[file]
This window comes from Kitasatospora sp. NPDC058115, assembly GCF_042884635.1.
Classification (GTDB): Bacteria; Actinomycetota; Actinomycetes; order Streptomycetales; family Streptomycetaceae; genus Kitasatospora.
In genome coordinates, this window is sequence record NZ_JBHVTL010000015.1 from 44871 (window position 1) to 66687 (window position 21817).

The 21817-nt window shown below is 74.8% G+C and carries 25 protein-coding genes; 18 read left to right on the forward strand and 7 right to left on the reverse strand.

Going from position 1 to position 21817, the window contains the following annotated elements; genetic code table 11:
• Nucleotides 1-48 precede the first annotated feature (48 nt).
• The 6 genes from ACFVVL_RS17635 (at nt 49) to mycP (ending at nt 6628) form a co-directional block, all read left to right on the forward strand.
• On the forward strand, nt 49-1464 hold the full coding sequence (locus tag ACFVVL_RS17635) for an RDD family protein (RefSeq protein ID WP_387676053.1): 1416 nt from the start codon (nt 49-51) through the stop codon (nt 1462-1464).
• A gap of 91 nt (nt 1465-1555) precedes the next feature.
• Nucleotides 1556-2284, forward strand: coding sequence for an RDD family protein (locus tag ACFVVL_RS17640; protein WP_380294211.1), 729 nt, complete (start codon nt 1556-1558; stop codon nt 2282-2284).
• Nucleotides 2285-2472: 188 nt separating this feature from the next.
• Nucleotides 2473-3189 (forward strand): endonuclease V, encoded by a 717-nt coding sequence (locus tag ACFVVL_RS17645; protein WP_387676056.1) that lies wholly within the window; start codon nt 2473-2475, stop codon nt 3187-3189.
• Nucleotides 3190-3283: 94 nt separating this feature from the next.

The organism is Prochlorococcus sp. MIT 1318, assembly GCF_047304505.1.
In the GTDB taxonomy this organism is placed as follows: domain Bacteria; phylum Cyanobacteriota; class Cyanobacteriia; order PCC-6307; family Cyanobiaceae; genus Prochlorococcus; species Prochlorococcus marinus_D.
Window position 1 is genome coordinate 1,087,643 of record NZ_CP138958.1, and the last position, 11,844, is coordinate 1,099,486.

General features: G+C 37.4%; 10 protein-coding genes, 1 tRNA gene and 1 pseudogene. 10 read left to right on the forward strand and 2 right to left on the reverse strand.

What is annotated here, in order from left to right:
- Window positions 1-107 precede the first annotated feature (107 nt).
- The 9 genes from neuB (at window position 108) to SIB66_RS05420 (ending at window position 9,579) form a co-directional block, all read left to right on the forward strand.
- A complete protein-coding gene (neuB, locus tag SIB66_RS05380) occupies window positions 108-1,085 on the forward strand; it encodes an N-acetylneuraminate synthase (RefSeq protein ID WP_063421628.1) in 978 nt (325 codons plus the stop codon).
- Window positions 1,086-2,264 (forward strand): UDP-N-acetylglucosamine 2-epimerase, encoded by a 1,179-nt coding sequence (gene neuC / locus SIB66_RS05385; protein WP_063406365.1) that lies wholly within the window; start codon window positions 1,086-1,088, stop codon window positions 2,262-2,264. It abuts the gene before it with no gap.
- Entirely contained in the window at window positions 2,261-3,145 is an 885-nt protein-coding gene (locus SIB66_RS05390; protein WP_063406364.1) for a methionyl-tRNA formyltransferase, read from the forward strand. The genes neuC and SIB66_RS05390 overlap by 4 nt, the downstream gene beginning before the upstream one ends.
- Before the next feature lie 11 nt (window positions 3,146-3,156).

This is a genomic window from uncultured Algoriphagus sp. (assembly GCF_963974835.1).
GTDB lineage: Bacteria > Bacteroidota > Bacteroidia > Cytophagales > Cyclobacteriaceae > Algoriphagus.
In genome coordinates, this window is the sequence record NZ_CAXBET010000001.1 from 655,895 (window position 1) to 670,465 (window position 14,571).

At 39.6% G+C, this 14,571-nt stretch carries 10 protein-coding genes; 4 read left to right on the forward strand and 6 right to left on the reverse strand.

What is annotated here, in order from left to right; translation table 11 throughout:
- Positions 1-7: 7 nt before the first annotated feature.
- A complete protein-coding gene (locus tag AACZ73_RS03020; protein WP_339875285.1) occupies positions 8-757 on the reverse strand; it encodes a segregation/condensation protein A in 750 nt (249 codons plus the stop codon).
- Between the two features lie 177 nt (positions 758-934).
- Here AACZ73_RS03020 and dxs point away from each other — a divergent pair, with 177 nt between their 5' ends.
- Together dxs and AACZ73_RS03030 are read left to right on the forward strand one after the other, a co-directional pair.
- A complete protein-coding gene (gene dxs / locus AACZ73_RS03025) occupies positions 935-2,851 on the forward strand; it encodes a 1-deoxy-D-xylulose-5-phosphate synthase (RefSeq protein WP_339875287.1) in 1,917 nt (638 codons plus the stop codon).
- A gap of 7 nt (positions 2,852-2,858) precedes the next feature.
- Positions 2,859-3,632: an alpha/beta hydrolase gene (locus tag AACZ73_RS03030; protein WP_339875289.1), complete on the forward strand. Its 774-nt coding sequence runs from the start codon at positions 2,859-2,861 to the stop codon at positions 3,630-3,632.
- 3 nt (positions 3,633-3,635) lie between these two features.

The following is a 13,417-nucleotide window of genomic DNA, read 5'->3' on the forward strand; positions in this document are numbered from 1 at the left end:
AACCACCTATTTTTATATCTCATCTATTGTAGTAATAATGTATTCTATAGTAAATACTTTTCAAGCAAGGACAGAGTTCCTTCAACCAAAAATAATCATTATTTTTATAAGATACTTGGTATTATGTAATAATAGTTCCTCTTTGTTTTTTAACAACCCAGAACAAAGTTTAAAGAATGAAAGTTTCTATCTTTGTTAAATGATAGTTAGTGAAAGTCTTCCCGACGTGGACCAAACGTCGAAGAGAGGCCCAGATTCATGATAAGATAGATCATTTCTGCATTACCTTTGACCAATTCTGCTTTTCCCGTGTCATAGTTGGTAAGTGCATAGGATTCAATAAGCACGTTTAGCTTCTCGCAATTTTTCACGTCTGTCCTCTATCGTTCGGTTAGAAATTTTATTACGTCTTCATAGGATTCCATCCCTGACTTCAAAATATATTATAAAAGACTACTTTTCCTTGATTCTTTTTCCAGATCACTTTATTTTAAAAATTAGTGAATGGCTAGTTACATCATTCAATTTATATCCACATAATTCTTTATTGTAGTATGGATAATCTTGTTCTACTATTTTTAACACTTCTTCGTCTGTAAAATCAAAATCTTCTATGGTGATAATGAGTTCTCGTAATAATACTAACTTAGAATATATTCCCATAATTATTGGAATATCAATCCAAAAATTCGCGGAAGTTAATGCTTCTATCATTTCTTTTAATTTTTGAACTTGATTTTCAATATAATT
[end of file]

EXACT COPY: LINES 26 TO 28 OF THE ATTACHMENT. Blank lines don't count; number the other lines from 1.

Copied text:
GTDB lineage: Bacteria > Bacteroidota > Bacteroidia > Cytophagales > Cyclobacteriaceae > Algoriphagus.
In genome coordinates, this window is the sequence record NZ_CAXBET010000001.1 from 655,895 (window position 1) to 670,465 (window position 14,571).

At 39.6% G+C, this 14,571-nt stretch carries 10 protein-coding genes; 4 read left to right on the forward strand and 6 right to left on the reverse strand.